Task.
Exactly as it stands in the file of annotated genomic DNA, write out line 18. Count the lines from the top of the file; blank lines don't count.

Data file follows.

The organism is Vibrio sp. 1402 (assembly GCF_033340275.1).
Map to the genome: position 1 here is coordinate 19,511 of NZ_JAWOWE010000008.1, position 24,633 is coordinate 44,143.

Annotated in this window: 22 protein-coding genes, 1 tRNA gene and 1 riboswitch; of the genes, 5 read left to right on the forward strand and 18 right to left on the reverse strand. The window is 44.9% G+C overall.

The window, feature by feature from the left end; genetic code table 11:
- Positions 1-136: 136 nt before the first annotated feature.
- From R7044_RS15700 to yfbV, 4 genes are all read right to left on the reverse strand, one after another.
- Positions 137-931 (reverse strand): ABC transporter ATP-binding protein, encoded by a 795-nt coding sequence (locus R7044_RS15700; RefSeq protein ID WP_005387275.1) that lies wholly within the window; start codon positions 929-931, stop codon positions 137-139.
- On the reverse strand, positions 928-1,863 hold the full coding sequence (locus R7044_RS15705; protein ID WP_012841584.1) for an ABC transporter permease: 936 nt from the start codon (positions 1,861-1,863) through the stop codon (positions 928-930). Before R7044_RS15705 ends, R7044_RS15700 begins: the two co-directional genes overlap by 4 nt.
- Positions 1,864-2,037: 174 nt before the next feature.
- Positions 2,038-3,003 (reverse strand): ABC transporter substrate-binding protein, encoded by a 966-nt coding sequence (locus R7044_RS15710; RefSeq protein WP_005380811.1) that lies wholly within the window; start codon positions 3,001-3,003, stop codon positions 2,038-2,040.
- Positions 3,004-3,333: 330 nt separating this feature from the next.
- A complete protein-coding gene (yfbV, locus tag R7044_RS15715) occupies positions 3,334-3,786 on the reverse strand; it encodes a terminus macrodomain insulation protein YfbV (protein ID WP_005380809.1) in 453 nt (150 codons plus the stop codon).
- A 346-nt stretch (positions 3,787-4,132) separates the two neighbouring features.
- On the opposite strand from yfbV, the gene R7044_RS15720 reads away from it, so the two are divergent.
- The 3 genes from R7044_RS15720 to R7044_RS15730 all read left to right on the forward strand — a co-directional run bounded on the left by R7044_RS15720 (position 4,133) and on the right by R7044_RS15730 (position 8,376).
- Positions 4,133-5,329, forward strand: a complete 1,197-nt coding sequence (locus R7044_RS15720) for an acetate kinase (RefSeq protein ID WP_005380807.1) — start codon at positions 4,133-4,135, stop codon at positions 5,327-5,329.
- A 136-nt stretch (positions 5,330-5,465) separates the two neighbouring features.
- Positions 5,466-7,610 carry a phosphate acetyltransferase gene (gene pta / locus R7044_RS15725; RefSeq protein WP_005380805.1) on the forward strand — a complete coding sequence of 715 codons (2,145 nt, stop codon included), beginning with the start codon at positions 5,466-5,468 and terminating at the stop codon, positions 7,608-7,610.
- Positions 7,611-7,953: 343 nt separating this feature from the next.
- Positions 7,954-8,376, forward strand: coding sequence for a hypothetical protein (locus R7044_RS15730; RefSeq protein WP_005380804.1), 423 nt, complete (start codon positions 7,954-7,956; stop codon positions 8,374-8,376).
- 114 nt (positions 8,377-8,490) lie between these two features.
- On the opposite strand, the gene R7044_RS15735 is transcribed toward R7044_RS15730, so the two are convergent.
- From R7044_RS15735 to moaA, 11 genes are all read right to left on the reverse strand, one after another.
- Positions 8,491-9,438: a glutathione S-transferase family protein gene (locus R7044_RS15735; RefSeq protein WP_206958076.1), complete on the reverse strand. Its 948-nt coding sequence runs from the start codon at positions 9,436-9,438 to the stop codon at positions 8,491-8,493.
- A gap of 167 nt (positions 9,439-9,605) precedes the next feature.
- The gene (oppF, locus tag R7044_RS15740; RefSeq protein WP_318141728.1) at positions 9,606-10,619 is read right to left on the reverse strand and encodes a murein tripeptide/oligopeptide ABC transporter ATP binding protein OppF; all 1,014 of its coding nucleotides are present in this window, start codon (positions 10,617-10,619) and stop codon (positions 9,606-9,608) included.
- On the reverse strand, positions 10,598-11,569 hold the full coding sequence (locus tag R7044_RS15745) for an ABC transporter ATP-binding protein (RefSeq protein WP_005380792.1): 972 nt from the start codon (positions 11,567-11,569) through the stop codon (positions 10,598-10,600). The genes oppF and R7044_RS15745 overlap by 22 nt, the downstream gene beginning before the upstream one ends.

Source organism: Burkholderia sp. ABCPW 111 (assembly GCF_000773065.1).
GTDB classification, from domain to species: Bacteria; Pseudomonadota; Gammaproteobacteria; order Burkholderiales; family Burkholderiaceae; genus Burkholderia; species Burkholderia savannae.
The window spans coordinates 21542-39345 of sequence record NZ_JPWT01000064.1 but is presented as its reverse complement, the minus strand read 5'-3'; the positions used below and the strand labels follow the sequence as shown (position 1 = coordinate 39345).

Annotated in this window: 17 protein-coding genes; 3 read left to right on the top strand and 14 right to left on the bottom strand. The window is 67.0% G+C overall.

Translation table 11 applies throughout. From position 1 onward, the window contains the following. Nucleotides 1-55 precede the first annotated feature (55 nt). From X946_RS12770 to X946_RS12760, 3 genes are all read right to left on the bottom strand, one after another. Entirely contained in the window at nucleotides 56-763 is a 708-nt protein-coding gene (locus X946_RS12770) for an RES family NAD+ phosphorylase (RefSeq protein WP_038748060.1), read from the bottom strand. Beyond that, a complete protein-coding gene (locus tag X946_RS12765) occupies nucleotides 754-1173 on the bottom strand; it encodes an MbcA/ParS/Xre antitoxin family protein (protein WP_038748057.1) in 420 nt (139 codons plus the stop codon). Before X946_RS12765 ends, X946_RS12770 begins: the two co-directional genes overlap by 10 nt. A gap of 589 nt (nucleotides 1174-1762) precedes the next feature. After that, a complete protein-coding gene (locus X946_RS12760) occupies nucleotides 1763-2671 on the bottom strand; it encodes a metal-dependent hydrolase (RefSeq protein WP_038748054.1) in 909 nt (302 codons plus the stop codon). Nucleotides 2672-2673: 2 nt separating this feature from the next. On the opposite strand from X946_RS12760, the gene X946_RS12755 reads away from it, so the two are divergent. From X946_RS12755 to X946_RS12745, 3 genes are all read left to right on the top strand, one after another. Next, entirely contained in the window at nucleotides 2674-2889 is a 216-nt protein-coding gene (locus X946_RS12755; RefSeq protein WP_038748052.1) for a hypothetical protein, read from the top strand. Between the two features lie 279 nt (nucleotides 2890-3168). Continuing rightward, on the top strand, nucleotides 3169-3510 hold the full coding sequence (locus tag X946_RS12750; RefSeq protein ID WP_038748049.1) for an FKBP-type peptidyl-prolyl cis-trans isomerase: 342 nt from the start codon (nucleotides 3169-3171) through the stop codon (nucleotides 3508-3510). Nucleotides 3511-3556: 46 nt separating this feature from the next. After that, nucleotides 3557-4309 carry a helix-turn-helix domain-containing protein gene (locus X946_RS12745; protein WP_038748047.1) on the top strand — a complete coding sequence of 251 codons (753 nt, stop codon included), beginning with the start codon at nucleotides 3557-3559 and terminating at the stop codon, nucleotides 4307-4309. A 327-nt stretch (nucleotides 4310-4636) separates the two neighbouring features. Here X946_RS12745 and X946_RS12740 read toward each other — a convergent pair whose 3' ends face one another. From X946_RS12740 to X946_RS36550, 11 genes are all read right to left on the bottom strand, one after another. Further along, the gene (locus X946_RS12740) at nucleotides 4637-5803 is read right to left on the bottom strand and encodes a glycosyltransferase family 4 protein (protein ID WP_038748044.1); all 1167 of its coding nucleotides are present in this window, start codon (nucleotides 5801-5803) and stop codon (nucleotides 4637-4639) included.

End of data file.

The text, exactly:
- Positions 5,466-7,610 carry a phosphate acetyltransferase gene (gene pta / locus R7044_RS15725; RefSeq protein WP_005380805.1) on the forward strand — a complete coding sequence of 715 codons (2,145 nt, stop codon included), beginning with the start codon at positions 5,466-5,468 and terminating at the stop codon, positions 7,608-7,610.